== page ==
Object. Far-lateral (extraforaminal) and foraminal disc herniations comprise up to 11% of all herniated intervertebral discs. Operative management can be technically difficult, and the optimum surgical treatment remains controversial. Accessing these lateral disc herniations endoscopically via a percutaneous transforaminal approach offers several theoretical advantages over the more traditional procedures. The object of this study was to assess the safety and efficacy of treating patients with far-lateral and foraminal disc herniations via a percutaneous transforaminal endoscopic approach.
Methods. A retrospective analysis was performed of 47 consecutive patients who underwent surgery via this approach. All procedures were performed after induction of a local anesthetic on an outpatient basis. Outcome was measured with Macnab criteria and by determining a patient's return-to-work status. The median follow-up period was 18 months (range 4–51 months). Excellent or good outcome was obtained in 40 (85%) of 47 patients. Of the 38 patients working before the onset of symptoms, 34 (90%) returned to work. Five patients (11%) experienced poor outcomes and subsequently underwent open procedures at the same level. Of the 10 recipients of Workers' Compensation, Macnab criteria indicated a significantly worse outcome (70% excellent or good), but an excellent return-to-work status was maintained (90%). There were no complications.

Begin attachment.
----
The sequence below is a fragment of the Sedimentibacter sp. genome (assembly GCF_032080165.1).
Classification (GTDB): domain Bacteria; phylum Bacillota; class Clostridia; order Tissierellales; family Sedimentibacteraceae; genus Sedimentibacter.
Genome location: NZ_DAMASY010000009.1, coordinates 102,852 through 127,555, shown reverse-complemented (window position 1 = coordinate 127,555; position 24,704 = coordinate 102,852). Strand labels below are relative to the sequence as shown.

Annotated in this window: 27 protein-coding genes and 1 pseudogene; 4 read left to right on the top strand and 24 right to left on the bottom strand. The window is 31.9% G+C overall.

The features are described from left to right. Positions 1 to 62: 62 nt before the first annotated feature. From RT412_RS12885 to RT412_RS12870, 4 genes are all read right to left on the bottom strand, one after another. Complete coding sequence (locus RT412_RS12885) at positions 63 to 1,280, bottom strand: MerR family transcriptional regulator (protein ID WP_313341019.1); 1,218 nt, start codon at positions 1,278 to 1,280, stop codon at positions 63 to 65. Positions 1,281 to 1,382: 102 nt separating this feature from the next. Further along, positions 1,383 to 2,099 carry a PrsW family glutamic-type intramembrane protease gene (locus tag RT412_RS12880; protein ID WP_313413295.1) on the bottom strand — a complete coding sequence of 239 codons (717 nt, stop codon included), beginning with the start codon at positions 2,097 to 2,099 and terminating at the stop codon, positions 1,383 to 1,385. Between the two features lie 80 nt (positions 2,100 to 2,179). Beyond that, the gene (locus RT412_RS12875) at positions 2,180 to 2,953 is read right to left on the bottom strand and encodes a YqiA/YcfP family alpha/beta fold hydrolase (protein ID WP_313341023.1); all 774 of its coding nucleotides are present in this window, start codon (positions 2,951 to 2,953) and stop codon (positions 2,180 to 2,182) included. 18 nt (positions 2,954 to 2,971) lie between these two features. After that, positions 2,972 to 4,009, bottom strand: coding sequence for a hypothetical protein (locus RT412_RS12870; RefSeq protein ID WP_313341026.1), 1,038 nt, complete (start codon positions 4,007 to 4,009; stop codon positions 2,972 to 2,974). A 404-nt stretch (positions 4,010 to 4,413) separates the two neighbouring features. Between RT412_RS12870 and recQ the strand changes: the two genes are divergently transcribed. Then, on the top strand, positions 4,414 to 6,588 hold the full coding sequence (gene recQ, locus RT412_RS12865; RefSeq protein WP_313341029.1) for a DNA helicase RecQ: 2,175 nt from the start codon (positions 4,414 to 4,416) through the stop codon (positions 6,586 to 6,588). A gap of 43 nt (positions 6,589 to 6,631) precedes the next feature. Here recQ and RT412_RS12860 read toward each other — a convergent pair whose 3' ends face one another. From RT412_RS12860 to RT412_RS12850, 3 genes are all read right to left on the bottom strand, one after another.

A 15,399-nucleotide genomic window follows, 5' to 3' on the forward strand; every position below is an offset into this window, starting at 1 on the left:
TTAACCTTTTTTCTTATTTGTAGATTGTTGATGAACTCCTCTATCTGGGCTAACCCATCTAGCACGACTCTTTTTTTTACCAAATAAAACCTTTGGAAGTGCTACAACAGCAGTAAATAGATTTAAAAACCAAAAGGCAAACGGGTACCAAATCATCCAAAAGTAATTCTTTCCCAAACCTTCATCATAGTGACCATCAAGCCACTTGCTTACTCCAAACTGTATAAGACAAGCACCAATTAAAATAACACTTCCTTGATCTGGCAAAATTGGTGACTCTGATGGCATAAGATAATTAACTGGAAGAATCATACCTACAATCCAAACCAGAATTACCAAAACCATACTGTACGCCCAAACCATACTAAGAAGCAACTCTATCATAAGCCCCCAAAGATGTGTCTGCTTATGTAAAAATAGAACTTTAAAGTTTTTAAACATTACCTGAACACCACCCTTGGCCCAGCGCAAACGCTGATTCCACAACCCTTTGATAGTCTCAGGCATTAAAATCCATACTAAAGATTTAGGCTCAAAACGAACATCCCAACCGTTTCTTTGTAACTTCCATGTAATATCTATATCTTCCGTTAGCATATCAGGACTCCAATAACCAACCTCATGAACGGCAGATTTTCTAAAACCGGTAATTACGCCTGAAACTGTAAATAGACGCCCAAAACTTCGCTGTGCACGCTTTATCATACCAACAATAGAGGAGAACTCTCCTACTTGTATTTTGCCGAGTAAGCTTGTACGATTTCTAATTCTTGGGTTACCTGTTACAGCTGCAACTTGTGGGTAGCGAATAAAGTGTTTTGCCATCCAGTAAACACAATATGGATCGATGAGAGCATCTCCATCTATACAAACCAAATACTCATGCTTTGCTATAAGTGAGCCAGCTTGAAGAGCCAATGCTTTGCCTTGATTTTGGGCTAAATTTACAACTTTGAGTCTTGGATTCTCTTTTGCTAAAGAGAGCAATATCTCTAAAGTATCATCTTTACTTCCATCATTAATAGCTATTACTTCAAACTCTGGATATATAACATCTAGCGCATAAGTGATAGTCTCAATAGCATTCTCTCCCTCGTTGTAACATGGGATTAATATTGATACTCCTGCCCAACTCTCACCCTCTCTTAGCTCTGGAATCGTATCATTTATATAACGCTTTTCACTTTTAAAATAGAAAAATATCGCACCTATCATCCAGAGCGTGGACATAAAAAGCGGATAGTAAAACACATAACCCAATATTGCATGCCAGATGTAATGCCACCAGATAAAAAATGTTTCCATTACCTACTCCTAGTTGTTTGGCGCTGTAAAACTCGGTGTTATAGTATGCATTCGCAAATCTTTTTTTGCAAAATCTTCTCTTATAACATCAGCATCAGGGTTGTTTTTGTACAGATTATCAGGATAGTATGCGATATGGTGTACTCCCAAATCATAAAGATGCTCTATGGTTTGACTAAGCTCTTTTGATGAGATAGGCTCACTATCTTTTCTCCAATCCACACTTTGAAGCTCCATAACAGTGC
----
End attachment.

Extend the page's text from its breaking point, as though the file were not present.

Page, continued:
Conclusions. Transforaminal percutaneous endoscopic discectomy is safe and efficacious in the treatment of far-lateral and foraminal disc herniations.